Paying Attention To Mental Health





Think about five of your family or friends. One in five Canadians will face a mental health problem this year. Who around you is struggling? Surprisingly, Canadians lean into spiritual help, which is sadly unavailable when it is most needed.


This fact alone should cause the Church to pay attention.


Mental Health Help


The Mental Health Commission of Canada observed that individuals affected by mental health problems often seek help from spiritual leaders first and foremost. Given this reality, it is disheartening to hear so many reports from individuals who were not met with understanding in their local congregation.


One survey conducted among Christians diagnosed with depression found that most churches are unprepared to address the topic of mental health. Teaching and worship often fail to meet the experiential needs of those with mental health problems, and fellow congregants are uneducated regarding mental health.


If individuals struggling with mental health are turning to us for help, then we need to be prepared to provide it.


The Role of Faith


This is why The Sanctuary Course was created: to raise awareness and start conversations in local churches regarding mental health.


Sanctuary Mental Health Ministries was founded in 2012 by Reverend Dr. Sharon Smith and Reverend Caroline Penhale. Both women were members of the Community Mental Health Team formed by the Canadian Mental Health Association, where they conducted research focused on issues of spirituality in mental health care.


Through their work, each witnessed firsthand the absence of mental health support within the Church and the harmful effect this absence had on people of faith who were diagnosed with mental health problems. They founded Sanctuary in order to equip the Church to make a difference in the lives of individuals struggling with mental health problems.


3 Purposes of The Sanctuary Course


1. Explore the need for Church engagement in the broader mental 
health conversation 



2. Consider the psychological, social, and theological components 
of mental health 



3. Discuss the role that community plays in mental health support 
and recovery 



This approach is not intended to produce experts or mental health professionals. Instead, it is designed to help you grow in awareness of mental health problems, respond with empathy to those who are suffering, and learn through listening to the stories of individuals who have lived experience.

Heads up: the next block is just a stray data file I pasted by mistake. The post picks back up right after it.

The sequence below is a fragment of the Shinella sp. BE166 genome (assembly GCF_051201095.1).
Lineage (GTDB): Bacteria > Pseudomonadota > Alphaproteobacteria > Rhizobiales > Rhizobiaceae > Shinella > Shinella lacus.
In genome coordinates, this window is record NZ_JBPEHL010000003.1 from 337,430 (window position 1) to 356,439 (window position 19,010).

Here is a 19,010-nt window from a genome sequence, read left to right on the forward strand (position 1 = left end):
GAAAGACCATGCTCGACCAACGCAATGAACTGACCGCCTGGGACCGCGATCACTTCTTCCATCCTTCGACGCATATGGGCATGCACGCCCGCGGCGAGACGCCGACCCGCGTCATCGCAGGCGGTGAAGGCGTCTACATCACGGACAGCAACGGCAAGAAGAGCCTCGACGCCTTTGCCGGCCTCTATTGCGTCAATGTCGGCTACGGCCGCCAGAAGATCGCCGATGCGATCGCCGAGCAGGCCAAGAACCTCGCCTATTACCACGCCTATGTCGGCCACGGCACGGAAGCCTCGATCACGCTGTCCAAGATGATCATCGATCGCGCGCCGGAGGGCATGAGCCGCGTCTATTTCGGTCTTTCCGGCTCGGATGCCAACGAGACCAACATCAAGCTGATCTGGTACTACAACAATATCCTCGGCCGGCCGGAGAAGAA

Holding Space for Story


It is important to let individuals impacted by mental health problems be heard in their own words. When you listen to someone’s story, you take the time to view the world from their perspective. This awakens empathy and challenges unfair judgments.


The Sanctuary Course will help you build a mental health vocabulary within your community so that honest and meaningful conversations can take place. In time these conversations may become the foundation of change, transforming your church in its efforts to love and support individuals living with mental health problems.


Listening is Healing


The values of the course are reflected in the listening guidelines:


1. Be aware that listening wholly and attentively is a gift you offer to others.


2. Be aware of your body language; sit in a way that communicates openness and

displays your willingness to listen. 



3. Listen not only to the words being spoken, but to the emotions being expressed. 



4. Don’t rush to come up with a response; slow down and focus on simply

understanding. 



Churches in the ABNWT are successfully using the Sanctuary Course to build empathetic communities that are well intentioned and well informed. Al Downey and Bob Jones are can assist you in staring a local Sanctuary Course through your church.


Sanctuary Mental Health - https://www.sanctuarymentalhealth.org/sanctuary-course/


ABNWT Webinar on the Sanctuary Course - https://vimeo.com/503680864


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When it comes to assessing mental health in the local church, we need to be cognisant of the fact that we are assessing, not diagnosing. Diagnostic work needs to be handled by professionals with diagn